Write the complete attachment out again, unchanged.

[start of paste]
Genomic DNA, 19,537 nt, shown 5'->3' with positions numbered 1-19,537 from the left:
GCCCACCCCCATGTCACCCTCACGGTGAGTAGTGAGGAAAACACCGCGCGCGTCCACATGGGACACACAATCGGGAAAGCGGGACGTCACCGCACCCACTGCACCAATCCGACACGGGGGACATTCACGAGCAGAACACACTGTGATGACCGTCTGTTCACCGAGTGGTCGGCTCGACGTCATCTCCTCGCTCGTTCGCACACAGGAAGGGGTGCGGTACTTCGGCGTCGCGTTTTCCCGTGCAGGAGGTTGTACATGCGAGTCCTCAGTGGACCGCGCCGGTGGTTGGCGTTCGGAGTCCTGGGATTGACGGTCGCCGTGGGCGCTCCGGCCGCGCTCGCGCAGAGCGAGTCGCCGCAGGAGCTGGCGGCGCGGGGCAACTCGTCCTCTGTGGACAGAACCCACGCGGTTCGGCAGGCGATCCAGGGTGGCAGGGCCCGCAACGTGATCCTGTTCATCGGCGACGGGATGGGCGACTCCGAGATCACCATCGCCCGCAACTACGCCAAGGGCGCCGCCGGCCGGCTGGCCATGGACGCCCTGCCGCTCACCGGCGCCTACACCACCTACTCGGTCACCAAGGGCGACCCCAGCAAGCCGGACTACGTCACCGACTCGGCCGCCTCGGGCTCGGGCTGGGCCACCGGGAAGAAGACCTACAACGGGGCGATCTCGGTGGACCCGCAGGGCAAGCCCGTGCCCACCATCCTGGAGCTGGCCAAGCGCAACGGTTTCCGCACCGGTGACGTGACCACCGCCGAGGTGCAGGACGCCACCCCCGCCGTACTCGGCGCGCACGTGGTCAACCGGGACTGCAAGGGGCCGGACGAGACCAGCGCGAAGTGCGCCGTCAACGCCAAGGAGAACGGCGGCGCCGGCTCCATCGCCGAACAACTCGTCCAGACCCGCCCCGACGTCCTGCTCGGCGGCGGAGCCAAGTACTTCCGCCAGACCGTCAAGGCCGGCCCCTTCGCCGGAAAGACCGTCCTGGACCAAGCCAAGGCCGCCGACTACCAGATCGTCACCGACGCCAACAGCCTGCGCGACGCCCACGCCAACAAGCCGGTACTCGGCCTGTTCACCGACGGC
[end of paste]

Genomic DNA, 19,537 nt, shown 5'->3' with positions numbered 1-19,537 from the left:
GCCCACCCCCATGTCACCCTCACGGTGAGTAGTGAGGAAAACACCGCGCGCGTCCACATGGGACACACAATCGGGAAAGCGGGACGTCACCGCACCCACTGCACCAATCCGACACGGGGGACATTCACGAGCAGAACACACTGTGATGACCGTCTGTTCACCGAGTGGTCGGCTCGACGTCATCTCCTCGCTCGTTCGCACACAGGAAGGGGTGCGGTACTTCGGCGTCGCGTTTTCCCGTGCAGGAGGTTGTACATGCGAGTCCTCAGTGGACCGCGCCGGTGGTTGGCGTTCGGAGTCCTGGGATTGACGGTCGCCGTGGGCGCTCCGGCCGCGCTCGCGCAGAGCGAGTCGCCGCAGGAGCTGGCGGCGCGGGGCAACTCGTCCTCTGTGGACAGAACCCACGCGGTTCGGCAGGCGATCCAGGGTGGCAGGGCCCGCAACGTGATCCTGTTCATCGGCGACGGGATGGGCGACTCCGAGATCACCATCGCCCGCAACTACGCCAAGGGCGCCGCCGGCCGGCTGGCCATGGACGCCCTGCCGCTCACCGGCGCCTACACCACCTACTCGGTCACCAAGGGCGACCCCAGCAAGCCGGACTACGTCACCGACTCGGCCGCCTCGGGCTCGGGCTGGGCCACCGGGAAGAAGACCTACAACGGGGCGATCTCGGTGGACCCGCAGGGCAAGCCCGTGCCCACCATCCTGGAGCTGGCCAAGCGCAACGGTTTCCGCACCGGTGACGTGACCACCGCCGAGGTGCAGGACGCCACCCCCGCCGTACTCGGCGCGCACGTGGTCAACCGGGACTGCAAGGGGCCGGACGAGACCAGCGCGAAGTGCGCCGTCAACGCCAAGGAGAACGGCGGCGCCGGCTCCATCGCCGAACAACTCGTCCAGACCCGCCCCGACGTCCTGCTCGGCGGCGGAGCCAAGTACTTCCGCCAGACCGTCAAGGCCGGCCCCTTCGCCGGAAAGACCGTCCTGGACCAAGCCAAGGCCGCCGACTACCAGATCGTCACCGACGCCAACAGCCTGCGCGACGCCCACGCCAACAAGCCGGTACTCGGCCTGTTCACCGACGGC